I left the Unification Church so long ago that leaving it almost seems like a dream. In fact, until I went to see various Church centers and estates a few years ago, it had all felt as if hadn’t happened, even though I knew that it had. It had felt like a huge hole in my life, my past, and my psyche. I had left everything and everyone I knew and loved, and did my best, at the time, to wipe it away.
Actually leaving? It was one of the hardest things I’ve ever done. I remember clinging to the mantra my friend gave me, “Maybe it’s right, but it’s just not right for me.” I remember nearly climbing over the sides of the bridge at Cornell, to throw myself into the gorge. If I think about it, I can still feel the sense of my mind and heart closing in on themselves and exploding at the same time.
But I don’t think about it. I don’t dwell on it.
Which was why it was weird when I had dreams – multiple nights of dreams – about leaving the Church. About saying goodbye, which was something I didn’t do. About making the choice to walk away.
I don’t remember actively making a choice. I remember finding ways to let myself slip further and further from the Church and my beliefs. I remember diving into my life at Cornell to sweep me up in other things. I remember punishing myself with anorexia, although I didn’t realize I was punishing myself at the time. I remember hiding my past life in the Church from my new friends, and my life with my new friends from anyone in the Church.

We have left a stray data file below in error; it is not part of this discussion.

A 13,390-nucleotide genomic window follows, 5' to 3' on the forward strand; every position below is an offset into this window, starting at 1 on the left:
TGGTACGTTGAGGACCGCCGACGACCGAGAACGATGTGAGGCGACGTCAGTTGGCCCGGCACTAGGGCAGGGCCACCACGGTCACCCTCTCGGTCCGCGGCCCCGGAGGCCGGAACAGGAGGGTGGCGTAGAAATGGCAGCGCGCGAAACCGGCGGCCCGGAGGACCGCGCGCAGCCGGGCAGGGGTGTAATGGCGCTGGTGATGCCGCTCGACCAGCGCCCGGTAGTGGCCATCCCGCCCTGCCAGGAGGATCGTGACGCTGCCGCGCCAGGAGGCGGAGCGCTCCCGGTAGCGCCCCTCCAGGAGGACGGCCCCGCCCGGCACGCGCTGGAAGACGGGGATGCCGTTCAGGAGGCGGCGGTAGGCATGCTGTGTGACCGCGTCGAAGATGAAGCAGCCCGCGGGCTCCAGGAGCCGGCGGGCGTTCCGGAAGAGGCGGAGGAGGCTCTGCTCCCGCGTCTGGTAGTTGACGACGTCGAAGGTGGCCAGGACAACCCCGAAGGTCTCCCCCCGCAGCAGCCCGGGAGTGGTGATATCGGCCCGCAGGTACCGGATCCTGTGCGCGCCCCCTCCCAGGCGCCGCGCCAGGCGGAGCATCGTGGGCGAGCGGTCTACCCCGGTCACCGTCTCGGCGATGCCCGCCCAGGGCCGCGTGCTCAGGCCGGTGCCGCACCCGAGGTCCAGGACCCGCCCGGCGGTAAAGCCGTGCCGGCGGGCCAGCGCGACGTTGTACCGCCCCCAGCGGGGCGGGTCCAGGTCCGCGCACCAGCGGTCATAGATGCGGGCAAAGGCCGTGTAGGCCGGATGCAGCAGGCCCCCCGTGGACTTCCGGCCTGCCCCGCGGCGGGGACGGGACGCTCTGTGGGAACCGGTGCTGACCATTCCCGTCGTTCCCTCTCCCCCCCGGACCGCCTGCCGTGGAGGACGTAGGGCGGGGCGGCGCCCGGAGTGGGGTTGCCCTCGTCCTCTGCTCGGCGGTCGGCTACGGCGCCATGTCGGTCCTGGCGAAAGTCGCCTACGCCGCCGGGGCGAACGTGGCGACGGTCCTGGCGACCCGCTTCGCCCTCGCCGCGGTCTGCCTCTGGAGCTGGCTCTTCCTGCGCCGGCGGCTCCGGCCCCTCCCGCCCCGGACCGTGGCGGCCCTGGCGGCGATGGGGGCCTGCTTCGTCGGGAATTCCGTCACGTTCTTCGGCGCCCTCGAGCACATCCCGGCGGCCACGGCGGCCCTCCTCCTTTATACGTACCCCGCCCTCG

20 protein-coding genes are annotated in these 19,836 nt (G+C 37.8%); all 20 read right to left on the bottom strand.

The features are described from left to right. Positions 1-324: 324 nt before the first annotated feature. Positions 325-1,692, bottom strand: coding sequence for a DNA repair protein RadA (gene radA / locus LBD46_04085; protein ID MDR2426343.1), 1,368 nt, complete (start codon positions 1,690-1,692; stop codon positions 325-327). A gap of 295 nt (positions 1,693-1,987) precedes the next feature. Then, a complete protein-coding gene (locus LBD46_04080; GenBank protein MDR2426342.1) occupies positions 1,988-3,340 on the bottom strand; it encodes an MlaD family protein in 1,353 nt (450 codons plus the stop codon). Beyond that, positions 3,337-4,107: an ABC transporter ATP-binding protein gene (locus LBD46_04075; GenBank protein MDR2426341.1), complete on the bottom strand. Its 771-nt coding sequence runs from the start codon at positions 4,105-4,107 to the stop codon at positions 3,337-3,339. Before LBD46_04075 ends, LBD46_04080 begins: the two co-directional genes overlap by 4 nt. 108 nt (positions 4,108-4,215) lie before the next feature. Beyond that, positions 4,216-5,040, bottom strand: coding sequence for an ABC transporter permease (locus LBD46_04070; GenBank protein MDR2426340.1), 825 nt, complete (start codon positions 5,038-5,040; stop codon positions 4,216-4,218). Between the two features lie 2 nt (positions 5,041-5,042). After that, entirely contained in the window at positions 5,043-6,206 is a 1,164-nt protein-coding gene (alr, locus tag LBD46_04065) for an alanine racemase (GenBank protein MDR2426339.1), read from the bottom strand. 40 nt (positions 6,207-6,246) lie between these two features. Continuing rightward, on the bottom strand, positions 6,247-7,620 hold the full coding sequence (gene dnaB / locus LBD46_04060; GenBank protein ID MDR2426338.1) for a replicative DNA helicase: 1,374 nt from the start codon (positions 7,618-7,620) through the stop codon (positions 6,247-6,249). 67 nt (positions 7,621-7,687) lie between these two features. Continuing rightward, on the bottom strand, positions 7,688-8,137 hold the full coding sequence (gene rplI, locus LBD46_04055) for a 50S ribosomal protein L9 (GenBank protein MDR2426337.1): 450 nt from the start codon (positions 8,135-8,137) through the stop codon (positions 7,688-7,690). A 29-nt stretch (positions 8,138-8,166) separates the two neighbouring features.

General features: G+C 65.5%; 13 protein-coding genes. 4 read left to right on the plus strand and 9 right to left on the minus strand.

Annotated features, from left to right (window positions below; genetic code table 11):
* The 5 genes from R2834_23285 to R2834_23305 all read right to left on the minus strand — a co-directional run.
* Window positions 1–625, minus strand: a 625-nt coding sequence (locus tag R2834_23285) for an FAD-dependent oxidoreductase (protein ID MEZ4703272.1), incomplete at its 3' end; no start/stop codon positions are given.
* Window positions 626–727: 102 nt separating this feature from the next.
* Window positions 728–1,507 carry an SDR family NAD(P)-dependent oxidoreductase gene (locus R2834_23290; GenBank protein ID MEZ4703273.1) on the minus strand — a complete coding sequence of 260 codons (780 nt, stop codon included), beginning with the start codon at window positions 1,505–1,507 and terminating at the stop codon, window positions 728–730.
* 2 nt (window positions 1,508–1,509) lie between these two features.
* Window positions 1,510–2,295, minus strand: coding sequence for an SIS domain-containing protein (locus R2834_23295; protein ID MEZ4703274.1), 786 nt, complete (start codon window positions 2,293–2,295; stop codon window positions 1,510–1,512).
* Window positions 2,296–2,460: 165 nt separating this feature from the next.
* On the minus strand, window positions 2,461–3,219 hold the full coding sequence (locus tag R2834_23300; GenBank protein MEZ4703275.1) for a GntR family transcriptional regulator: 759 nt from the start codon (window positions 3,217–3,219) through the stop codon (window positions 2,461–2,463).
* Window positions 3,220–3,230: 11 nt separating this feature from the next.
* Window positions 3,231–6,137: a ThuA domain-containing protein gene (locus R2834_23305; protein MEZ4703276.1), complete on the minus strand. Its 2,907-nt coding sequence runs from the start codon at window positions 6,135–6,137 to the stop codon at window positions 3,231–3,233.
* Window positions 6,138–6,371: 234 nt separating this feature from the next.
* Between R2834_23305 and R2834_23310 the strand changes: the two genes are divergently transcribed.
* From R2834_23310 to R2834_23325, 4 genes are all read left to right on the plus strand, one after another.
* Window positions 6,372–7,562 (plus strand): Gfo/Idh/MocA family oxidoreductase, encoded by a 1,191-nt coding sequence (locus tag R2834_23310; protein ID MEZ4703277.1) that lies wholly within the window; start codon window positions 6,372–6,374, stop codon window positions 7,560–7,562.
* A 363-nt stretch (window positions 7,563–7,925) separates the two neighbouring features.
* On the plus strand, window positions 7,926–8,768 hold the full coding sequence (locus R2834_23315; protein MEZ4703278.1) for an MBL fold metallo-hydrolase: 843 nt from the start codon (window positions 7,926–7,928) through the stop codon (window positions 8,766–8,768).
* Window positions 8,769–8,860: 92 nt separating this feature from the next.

The dreams were weird, and gut wrenching. I don’t know why I had them, except maybe because I’ve recently become a founding Board member of a fledging not-for-profit, Support to Leave, which will help people do just that – leave situations like I was in in the Church.
The dreams were weird and gut wrenching, and I woke those mornings in a sweat and a mild state of confusion (although the sweat could be my flannel sheets and age ☺). It made me realize how amazing it was that I was able to leave, and how amazing the human spirit is, in its capability to muddle through and survive. In its ability – my ability – to reach for life and freedom, rather than stay constrained.
There is a part of me that wants to look back, that wants to remember. There is a part of me that wants to feel what it felt like and own it – fully and completely. I was so out of touch then. I had to be.
It is amazing that I got out.
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